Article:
The victory, achieved on the back of a century from Shane Watson and a superb spell of bowling from James Faulkner, means Australia lead the five-match series 3-0.
Faulkner (4-48) ripped apart the West Indies middle and lower order with an inspired display, capitalising on a resounding 122 from Watson earlier in the day, with the recalled opener gaining man-of-the-match honours after a scintillating knock.
Australia skipper Michael Clarke won the toss and elected to bat as the home side looked to wrap up the series. Watson was selected in place of Usman Khawaja, opening the batting with Aaron Finch, while the West Indies recalled Andre Russell to the team after his 54 in 24 balls at the same venue against the Prime Ministers XI a week ago.
Australia got off to a blistering start, racking up 89 for the first wicket with Watson bringing up a half-century in only 52 balls.
Aaron Finch made a rapid 38 off 41 before edging a slower ball from West Indies captain Darren Sammy to wicketkeeper Devon Thomas just when it appeared he was set for a big score.
At the other end, Watson looked in fine form and, in partnership with left-hander Phil Hughes, they slowly moved up the gears as Australia began accumulating runs at a rapid rate. Watson brought up his century off 102 balls before unleashing on the West Indian bowlers.
He moved swiftly to 122 before being caught by Kieron Pollard off a shorter delivery from Kemar Roach that he hooked towards deep-backward square leg.
Hughes again fell short of a century, caught behind by Thomas off the bowling of Sammy for 86, before Clarke fell for 15 when he was caught and bowled by Pollard.
Pollard also showcased his skills in the field and had the crowd on its feet as he claimed a sensational one-handed catch, leaping high to snag Glenn Maxwell.
The agile fieldsman was at it again later on, repeating the feat to end a delightful cameo from George Bailey who had raced to 44 off 22 balls, both wickets coming off the bowling of Sunil Narine.
Australia was far from downhearted, though, and ended their 50 overs with 7-329.
Chasing 330, the tourists made a solid start with Kieran Powell and Thomas, promoted up the order due to Chris Gayle being off the field for a number of overs late in the Australian innings with a side strain, getting off to a reasonable opening.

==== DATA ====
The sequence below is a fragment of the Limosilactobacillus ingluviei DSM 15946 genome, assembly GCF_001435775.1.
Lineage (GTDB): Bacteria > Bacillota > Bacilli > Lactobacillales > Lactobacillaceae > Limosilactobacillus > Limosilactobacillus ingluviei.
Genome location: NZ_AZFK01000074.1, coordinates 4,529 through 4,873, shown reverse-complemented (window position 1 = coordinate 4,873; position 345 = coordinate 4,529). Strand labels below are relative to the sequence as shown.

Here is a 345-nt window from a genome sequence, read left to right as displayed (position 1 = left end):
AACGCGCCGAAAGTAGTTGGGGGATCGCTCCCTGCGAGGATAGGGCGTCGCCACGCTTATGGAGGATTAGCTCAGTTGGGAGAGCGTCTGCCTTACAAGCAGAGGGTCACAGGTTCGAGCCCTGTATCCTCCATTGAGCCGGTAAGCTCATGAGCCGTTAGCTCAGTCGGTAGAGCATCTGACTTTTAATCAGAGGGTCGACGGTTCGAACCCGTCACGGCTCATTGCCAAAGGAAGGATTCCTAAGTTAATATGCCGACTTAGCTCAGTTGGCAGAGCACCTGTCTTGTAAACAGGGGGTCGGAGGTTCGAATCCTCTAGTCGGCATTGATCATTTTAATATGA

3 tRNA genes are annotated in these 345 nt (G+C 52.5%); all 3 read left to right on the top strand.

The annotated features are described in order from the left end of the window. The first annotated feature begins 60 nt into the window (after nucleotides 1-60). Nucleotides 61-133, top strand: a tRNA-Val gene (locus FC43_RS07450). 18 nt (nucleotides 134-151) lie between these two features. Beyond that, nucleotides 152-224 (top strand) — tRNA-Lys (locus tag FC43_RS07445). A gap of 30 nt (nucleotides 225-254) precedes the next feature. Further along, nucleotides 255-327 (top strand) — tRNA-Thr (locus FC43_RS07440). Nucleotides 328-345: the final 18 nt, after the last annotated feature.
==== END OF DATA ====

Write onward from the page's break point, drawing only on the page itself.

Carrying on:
Thomas had moved onto 19 when he played a rash shot at a fuller length ball from Clint McKay as the first wicket fell for 54 in the ninth over.
Powell fell next, three short of a half-century, as he scooped a Maxwell delivery to a diving Matthew Wade behind the stumps.
That brought the Bravo half-brothers, Darren and Dwayne, to the crease together. The pair showed their understanding by sharing in a strong partnership with Darren reaching his 50 off only 67 balls and Dwayne following the lead in 44 deliveries.
The pair put on 114 and it took a superb quicker ball from Mitchell Starc that went straight through Dwayne Bravo, clean bowling him for 51, to end a promising innings.
At 3-195, the West Indies were still in touch with the required run rate but with their task was made even tougher as Gayle lasted only five deliveries before being bowled by Faulkner for two.
The Aussie paceman then sent Darren Bravo on his way three balls later with a similar delivery that swung away, ending his knock on 86. That left the West Indies reeling at 5-215 and requiring a sizeable innings from Pollard and Russell in order to save the series.
Clarke turned to Mitchell Johnson to make sure it didn't happen and the quick did just that - effecting a brilliant run-out of Pollard, who was slow out of the blocks at the non-strikers' end.
A slower ball then did in Ramnaresh Sarwan, shattering the top of his off stump for 12 as Australia took control.
Russell was the West Indies' best hopes of making the runs required but McKay gave Australia breathing space with the last ball of his spell, forcing a mistimed shot that went straight up to the air and was collected by Wade, ending an exhilarating knock of 43 off only 31 balls.
Sammy launched Johnson back over his head for a huge six but it mattered little as Faulkner cleaned up the remaining batsmen to finish with 4-48 off 8.3 overs as Australia sauntered home.
The opinions expressed here are the views of the writer and do not necessarily reflect the views and opinions of Cricket Australia